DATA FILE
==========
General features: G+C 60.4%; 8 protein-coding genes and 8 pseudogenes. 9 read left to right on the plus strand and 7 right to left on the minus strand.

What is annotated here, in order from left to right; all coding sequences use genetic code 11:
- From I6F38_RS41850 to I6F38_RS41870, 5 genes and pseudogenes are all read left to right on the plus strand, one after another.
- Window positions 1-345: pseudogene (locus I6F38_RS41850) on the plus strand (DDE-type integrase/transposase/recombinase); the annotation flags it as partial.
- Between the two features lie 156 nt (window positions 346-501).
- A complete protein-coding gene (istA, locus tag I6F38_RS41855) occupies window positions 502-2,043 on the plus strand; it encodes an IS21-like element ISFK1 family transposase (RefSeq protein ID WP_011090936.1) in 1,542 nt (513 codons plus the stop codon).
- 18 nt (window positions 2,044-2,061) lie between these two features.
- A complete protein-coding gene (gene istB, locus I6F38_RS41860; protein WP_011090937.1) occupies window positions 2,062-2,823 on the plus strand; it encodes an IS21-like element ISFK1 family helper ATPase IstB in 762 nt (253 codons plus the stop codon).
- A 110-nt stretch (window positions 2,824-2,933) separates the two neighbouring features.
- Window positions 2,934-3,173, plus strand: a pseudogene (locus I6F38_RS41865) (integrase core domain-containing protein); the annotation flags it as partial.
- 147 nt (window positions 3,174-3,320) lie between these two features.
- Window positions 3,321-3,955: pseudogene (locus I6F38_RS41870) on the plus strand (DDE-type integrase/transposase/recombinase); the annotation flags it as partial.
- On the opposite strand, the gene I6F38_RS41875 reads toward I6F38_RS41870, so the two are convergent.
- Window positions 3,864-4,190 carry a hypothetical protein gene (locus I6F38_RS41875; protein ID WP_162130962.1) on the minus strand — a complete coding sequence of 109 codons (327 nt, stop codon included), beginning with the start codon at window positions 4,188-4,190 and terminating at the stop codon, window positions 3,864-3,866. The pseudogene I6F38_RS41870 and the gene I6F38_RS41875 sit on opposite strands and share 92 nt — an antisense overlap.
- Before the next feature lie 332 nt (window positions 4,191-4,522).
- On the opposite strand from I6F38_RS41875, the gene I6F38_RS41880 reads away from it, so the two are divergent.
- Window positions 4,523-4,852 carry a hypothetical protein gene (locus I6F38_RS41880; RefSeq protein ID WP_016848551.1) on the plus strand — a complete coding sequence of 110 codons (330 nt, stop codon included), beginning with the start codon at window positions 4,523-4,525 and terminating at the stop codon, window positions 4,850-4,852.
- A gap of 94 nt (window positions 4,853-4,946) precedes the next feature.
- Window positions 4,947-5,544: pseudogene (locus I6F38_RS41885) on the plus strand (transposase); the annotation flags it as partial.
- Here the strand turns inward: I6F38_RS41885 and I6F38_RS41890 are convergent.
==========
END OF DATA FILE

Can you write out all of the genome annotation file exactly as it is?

General features: G+C 60.4%; 8 protein-coding genes and 8 pseudogenes. 9 read left to right on the plus strand and 7 right to left on the minus strand.

What is annotated here, in order from left to right; all coding sequences use genetic code 11:
- From I6F38_RS41850 to I6F38_RS41870, 5 genes and pseudogenes are all read left to right on the plus strand, one after another.
- Window positions 1-345: pseudogene (locus I6F38_RS41850) on the plus strand (DDE-type integrase/transposase/recombinase); the annotation flags it as partial.
- Between the two features lie 156 nt (window positions 346-501).
- A complete protein-coding gene (istA, locus tag I6F38_RS41855) occupies window positions 502-2,043 on the plus strand; it encodes an IS21-like element ISFK1 family transposase (RefSeq protein ID WP_011090936.1) in 1,542 nt (513 codons plus the stop codon).
- 18 nt (window positions 2,044-2,061) lie between these two features.
- A complete protein-coding gene (gene istB, locus I6F38_RS41860; protein WP_011090937.1) occupies window positions 2,062-2,823 on the plus strand; it encodes an IS21-like element ISFK1 family helper ATPase IstB in 762 nt (253 codons plus the stop codon).
- A 110-nt stretch (window positions 2,824-2,933) separates the two neighbouring features.
- Window positions 2,934-3,173, plus strand: a pseudogene (locus I6F38_RS41865) (integrase core domain-containing protein); the annotation flags it as partial.
- 147 nt (window positions 3,174-3,320) lie between these two features.
- Window positions 3,321-3,955: pseudogene (locus I6F38_RS41870) on the plus strand (DDE-type integrase/transposase/recombinase); the annotation flags it as partial.
- On the opposite strand, the gene I6F38_RS41875 reads toward I6F38_RS41870, so the two are convergent.
- Window positions 3,864-4,190 carry a hypothetical protein gene (locus I6F38_RS41875; protein ID WP_162130962.1) on the minus strand — a complete coding sequence of 109 codons (327 nt, stop codon included), beginning with the start codon at window positions 4,188-4,190 and terminating at the stop codon, window positions 3,864-3,866. The pseudogene I6F38_RS41870 and the gene I6F38_RS41875 sit on opposite strands and share 92 nt — an antisense overlap.
- Before the next feature lie 332 nt (window positions 4,191-4,522).
- On the opposite strand from I6F38_RS41875, the gene I6F38_RS41880 reads away from it, so the two are divergent.
- Window positions 4,523-4,852 carry a hypothetical protein gene (locus I6F38_RS41880; RefSeq protein ID WP_016848551.1) on the plus strand — a complete coding sequence of 110 codons (330 nt, stop codon included), beginning with the start codon at window positions 4,523-4,525 and terminating at the stop codon, window positions 4,850-4,852.
- A gap of 94 nt (window positions 4,853-4,946) precedes the next feature.
- Window positions 4,947-5,544: pseudogene (locus I6F38_RS41885) on the plus strand (transposase); the annotation flags it as partial.
- Here the strand turns inward: I6F38_RS41885 and I6F38_RS41890 are convergent.